The quick answer is “yes, absolutely, and in ways which we can only begin to imagine.”
This past week I was honored to speak to the National Investor Relations Industry. Darren Marble (CEO of Crowdfundx) and I lead a “blockchain 101” session for several hundred securities-industry professionals who represent public companies. We devoted half of the hour-long session to audience Q&A, a couple of which were the catalyst for this blog…
Q. What do I think about DTC and do they have a role in this next-generation of securities-trading?
My answer was that DTC in its current form is a dinosaur and its monopolistic, innovation-throttling days are numbered. With tokens ( aka “coins”) as securities, there’s no need for a centralized repository of certificates or clearing transactions. DTC is, in essence, the stone age predecessor of blockchain.
Q. Okay, what about NASDAQ and NYSE then?
I think that this is a “Barnes & Noble meets Amazon” situation. If they stick their heads in the sand and hope this whole blockchain-thing goes away, are prevented by corporate inertia, budget considerations and bureaucracy from moving quickly to seize opportunity, or are too scared to pivot their business for fear of cannibalizing their current operations, a la B&N, then they will die a slow death.
Incomprehensible? That’s what the 1,000+ store chains of Barnes & Noble and Borders said about Amazon. It’s what the yellow pages industry said about Yahoo and Google. Blockbuster about Netflix. The entrenched ways of doing business were about to change seismically, but the then-dominant players just couldn’t (or wouldn’t) adapt quickly.
We’ve come a long way from meeting under the Buttonwood tree, but transferring securities between a buyer and a seller is still a hassle. When going public, a company deposits a master stock certificate with DTC and files for a CUSIP number. This then enables DTC-member transfer agents and broker-dealers to effect and record ownership changes between buyers and sellers. How modern is DTC? I understand that their software is mostly written in Fortran, and continues to be, so that kind of says it all.
The traditional (non-blockchain) issuer also needs to register its shares with the SEC, and then list its securities on an exchange. This is an expensive, cumbersome process that takes a lot of time, money and ongoing resources to service. NASDAQ and the NYSE don’t accept businesses whose securities aren’t registered with the SEC. They don’t accept businesses who can’t meet (or maintain) their stringent listing requirements. Which means they don’t enable trading of securities of 99.9999% of the businesses in the United States. This is a huge problem. And one that blockchain technology is about to solve.
Token exchanges are pure democratic capitalism. Any securities can be “traded” (bought and sold), regardless of whether or not they are registered with the SEC, and regardless of the exemption they were issued under (Reg A, D, CF, S, etc). Getting listed on a token exchange is easy and anyone can directly offer their securities for sale, issuers don’t have to file with the SEC or meet the onerous listing and continuation standards of NASDAQ or the NYSE, and buyers can invest in things they are interested in without having to pay a broker-dealer or other DTC-member firm.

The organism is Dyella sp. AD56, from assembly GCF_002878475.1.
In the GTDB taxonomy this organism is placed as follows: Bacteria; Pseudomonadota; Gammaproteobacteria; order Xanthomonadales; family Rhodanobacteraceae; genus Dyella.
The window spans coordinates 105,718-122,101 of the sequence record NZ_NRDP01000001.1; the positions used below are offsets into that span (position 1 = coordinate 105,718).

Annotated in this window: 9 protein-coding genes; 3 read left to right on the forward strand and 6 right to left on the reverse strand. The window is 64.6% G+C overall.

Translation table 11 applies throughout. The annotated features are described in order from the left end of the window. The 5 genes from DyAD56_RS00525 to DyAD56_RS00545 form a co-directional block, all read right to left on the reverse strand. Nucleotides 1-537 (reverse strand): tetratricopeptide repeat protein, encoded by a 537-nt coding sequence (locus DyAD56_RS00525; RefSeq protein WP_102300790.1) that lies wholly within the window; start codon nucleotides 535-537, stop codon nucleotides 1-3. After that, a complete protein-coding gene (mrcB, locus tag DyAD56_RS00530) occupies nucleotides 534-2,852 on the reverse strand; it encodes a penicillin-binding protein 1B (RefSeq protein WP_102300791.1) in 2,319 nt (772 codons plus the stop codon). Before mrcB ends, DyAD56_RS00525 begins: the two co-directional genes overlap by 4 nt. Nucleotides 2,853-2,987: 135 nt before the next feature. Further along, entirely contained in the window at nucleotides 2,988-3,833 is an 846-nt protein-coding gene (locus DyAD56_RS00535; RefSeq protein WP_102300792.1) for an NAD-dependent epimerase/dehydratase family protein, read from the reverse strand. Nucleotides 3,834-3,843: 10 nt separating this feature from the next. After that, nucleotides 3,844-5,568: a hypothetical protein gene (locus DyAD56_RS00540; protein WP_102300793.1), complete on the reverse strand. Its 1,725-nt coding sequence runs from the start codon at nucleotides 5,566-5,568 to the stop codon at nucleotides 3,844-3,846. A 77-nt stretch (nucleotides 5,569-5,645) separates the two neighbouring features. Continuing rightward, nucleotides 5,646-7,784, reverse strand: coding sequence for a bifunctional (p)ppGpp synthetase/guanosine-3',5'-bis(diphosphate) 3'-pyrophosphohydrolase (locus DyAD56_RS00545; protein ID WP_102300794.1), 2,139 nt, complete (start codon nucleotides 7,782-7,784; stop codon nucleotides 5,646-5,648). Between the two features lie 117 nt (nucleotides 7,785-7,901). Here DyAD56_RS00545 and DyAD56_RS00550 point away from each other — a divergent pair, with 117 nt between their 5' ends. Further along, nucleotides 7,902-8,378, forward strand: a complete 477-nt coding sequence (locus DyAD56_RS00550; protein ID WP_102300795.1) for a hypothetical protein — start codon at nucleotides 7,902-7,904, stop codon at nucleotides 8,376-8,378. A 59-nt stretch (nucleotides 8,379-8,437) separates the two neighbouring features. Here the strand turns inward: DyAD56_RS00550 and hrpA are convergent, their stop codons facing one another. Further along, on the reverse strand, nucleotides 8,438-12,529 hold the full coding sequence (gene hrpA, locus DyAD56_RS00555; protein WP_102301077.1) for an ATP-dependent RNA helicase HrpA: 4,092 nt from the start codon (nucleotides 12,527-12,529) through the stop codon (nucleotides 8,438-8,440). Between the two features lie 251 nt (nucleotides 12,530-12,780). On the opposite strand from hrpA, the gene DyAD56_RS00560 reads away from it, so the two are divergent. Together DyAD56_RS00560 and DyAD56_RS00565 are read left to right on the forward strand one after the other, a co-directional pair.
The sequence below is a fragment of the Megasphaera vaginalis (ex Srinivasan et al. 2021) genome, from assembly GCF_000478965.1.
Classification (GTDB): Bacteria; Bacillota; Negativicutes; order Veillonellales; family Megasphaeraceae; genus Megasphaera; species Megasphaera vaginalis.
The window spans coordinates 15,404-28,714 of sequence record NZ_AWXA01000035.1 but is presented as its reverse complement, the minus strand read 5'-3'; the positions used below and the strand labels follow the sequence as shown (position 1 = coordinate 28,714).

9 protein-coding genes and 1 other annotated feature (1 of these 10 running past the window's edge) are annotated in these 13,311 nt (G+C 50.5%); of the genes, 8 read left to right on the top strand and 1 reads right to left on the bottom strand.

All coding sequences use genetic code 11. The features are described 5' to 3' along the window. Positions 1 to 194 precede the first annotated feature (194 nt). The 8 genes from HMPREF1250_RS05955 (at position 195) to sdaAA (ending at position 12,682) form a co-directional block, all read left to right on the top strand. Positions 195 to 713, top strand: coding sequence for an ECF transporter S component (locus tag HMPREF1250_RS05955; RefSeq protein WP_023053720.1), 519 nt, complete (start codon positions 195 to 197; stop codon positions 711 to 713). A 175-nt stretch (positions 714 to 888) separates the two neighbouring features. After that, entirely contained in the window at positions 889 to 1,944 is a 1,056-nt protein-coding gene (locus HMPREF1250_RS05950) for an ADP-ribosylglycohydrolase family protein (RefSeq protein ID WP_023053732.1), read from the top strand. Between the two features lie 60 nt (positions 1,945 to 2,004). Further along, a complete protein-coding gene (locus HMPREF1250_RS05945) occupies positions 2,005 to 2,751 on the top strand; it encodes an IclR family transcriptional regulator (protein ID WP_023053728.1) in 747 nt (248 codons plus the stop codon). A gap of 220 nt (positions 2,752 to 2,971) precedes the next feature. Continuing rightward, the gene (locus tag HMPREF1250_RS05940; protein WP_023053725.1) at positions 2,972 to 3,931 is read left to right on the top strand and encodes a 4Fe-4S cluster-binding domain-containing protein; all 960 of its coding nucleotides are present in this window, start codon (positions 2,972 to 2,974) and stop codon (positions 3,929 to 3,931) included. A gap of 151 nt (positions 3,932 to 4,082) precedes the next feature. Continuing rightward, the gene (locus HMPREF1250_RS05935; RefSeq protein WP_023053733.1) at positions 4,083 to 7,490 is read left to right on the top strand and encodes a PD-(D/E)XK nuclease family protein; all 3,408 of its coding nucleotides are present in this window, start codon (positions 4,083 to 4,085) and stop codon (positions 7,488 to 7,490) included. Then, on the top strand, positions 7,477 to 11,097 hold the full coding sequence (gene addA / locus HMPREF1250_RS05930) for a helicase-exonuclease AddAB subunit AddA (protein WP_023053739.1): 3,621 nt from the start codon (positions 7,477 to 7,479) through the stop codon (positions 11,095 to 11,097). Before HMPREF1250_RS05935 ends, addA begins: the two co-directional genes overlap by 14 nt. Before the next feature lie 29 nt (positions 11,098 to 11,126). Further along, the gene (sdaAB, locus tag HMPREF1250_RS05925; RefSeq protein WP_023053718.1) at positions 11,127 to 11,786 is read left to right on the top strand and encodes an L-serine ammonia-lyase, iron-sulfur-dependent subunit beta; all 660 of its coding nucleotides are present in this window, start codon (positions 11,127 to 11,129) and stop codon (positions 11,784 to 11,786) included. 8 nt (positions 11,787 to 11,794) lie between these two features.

Soon you will be able to buy equity or debt securities of a real estate project, a crowdfunded start-up, or a fast-moving private (not NASDAQ/NYSE traded) company just as easily as you can buy shares of Google or Overstock. Easier, in fact.
The tokenization of securities is poised to disrupt the securities industry as we know it. With companies abandoning the use of traditional certificates for their stocks and bonds in favor of blockchain-based digital ownership interests (“tokens”, aka “coins”). Anyone will be able to buy or sell any securities they want, frictionlessly in a transparent and orderly digital marketplace.
Sure, raising capital by selling (“issuing”) securities tokens will still have to comply with SEC regulations, which is straightforward and generally inexpensive, as does subsequent (secondary) trading of those securities. AML & KYC has to be done. Transfer restrictions (e.g. Rule 144, Reg CF, etc) have to be enforced. Funds have to be processed. Tokens need to be minted. Buyers and sellers need to be protected in their transactions.
There are a lot of moving pieces in this nascent, rapidly evolving industry. Firms are heads-down building soon-to-launch technology for creating digital contracts which include KYC and AML, as well as an immutable ledger of the chain of ownership. Almost no financial institutions are taking custody of digital assets. We are far from clarity on infrastructure and regulatory issues. But the SEC is thus-far taking a proactive, relatively light-handed approach and is considering regulation changes to better address shareholder caps (for 12g) and state blue sky issues, among other things.
Just as in 1995 with the internet revolution, so today there are a number of smart, well-funded, tech-driven entrepreneurs starting what will become the dominant companies of the future. Binance, Coinbase, tZero, TrustToken, Polymath, StartEngine and Republic are in my opinion just a few of these. And, naturally, I intend for Prime Trust to be as well.
We are in for an incredible ride.